The Department of Invertebrate Zoology houses some of the most extensive and historically important metazoan and protozoan collections available to researchers today. The Department also contains the arachnid collection, but excludes mollusks, insects, deuterostomes and the "lophophorates." The holdings represent over one million specimens within 307,000 lots, with 7,663 primary types, plus several thousand secondary types. The Araneae collection is currently one of the largest in the world, with all major families represented. The crustacean collection is among the most important in the world. Other strengths are the Acari (including fossil material in Baltic amber), Myriapoda, Cnidaria and hexactinellid sponge collections.
The collections contain terrestrial and aquatic specimens from diverse geographical regions of the world. Many specimens were collected during the 19th and early 20th century expeditions, most significantly the “Thayer” to Brazil, the “Hassler” around the coast of South America, the “Blake” and “Atlantis” both to the Atlantic and Caribbean, the “Challenger” and “Albatross” to many Pacific regions, and the U.S. Geological Surveys of the Territories.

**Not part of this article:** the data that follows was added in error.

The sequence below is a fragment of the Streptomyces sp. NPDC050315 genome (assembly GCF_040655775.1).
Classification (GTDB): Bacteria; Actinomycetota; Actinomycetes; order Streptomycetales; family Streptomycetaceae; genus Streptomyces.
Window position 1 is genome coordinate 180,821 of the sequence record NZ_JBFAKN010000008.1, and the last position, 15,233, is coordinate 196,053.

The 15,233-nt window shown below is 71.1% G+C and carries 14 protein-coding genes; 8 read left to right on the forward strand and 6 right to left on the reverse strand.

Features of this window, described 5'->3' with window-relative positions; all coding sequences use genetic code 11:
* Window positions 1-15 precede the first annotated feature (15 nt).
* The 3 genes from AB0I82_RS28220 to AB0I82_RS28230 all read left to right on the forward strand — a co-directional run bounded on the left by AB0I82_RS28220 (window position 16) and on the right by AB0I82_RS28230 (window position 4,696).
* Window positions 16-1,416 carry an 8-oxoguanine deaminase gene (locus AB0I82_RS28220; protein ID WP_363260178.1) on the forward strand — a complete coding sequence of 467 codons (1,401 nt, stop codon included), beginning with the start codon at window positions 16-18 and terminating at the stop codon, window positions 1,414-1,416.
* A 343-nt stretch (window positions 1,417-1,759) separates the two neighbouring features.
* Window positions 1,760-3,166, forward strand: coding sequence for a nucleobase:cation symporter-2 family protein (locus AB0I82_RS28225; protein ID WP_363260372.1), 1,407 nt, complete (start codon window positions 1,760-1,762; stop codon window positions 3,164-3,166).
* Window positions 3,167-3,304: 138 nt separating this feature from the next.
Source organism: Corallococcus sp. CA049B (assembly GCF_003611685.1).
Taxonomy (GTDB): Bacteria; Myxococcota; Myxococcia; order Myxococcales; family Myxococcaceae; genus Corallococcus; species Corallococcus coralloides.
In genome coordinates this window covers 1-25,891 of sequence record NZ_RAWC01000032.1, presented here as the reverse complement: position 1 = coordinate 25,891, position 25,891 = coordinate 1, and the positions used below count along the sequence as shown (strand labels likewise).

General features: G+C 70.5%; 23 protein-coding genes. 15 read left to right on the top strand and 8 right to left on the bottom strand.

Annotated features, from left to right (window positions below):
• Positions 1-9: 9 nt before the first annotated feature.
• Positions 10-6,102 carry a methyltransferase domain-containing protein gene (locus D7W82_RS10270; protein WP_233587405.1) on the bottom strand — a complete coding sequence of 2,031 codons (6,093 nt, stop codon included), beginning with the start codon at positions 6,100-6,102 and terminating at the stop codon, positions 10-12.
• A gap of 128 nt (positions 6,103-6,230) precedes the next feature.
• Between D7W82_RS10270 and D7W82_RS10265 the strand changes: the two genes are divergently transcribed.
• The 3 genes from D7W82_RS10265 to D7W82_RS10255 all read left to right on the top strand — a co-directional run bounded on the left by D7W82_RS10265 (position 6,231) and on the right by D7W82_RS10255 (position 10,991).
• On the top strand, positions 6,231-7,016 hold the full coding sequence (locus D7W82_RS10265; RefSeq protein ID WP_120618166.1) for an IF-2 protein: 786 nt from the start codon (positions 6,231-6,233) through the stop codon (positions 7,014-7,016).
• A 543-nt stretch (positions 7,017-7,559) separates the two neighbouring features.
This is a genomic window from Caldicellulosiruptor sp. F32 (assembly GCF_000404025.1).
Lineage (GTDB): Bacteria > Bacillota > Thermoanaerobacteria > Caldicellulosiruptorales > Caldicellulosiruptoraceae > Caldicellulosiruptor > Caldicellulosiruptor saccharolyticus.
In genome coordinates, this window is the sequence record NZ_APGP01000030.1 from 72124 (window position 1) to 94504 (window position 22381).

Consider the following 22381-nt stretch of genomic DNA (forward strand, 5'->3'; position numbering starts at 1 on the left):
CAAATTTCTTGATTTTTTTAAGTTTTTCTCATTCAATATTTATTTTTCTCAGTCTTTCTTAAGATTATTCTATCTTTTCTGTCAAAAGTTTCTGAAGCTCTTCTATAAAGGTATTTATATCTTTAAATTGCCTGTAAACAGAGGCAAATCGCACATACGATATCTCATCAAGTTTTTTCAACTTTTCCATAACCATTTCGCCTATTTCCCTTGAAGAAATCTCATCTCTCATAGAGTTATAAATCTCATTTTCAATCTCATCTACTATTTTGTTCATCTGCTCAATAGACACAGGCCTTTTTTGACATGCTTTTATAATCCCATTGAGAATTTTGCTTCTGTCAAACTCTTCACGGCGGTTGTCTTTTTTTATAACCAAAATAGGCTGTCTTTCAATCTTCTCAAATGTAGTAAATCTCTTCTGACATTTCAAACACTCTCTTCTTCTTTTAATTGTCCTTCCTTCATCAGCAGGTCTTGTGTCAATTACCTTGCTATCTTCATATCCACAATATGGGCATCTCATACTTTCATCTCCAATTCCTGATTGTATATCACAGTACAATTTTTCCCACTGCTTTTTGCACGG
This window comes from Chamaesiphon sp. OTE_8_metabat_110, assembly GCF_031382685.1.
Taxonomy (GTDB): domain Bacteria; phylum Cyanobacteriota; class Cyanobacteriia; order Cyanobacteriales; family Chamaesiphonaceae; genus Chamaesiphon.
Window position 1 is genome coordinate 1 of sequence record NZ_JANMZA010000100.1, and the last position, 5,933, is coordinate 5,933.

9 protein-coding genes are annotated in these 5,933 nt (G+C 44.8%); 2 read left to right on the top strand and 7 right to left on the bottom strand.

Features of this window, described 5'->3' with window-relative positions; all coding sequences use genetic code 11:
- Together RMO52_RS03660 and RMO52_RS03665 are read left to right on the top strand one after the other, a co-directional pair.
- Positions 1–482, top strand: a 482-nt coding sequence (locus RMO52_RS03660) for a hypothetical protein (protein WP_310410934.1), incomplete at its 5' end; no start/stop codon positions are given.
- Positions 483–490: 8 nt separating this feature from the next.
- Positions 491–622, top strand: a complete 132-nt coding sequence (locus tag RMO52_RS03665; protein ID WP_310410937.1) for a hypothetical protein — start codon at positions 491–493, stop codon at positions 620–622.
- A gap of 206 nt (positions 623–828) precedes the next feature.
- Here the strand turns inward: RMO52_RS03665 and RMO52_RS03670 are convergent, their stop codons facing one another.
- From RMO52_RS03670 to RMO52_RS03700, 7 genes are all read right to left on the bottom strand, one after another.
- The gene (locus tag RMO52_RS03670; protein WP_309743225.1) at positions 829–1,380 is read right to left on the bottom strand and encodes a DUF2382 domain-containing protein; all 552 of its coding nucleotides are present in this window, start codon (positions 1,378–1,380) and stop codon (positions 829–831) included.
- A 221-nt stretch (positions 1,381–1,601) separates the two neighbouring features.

More recent marine acquisitions include North Atlantic specimens from various National Marine Fisheries Service cruises, the reference collection for the Massachusetts Water Resource Association Boston Harbor clean-up and the Howard Sanders deep-sea collections from the Woods Hole Oceanographic Institution.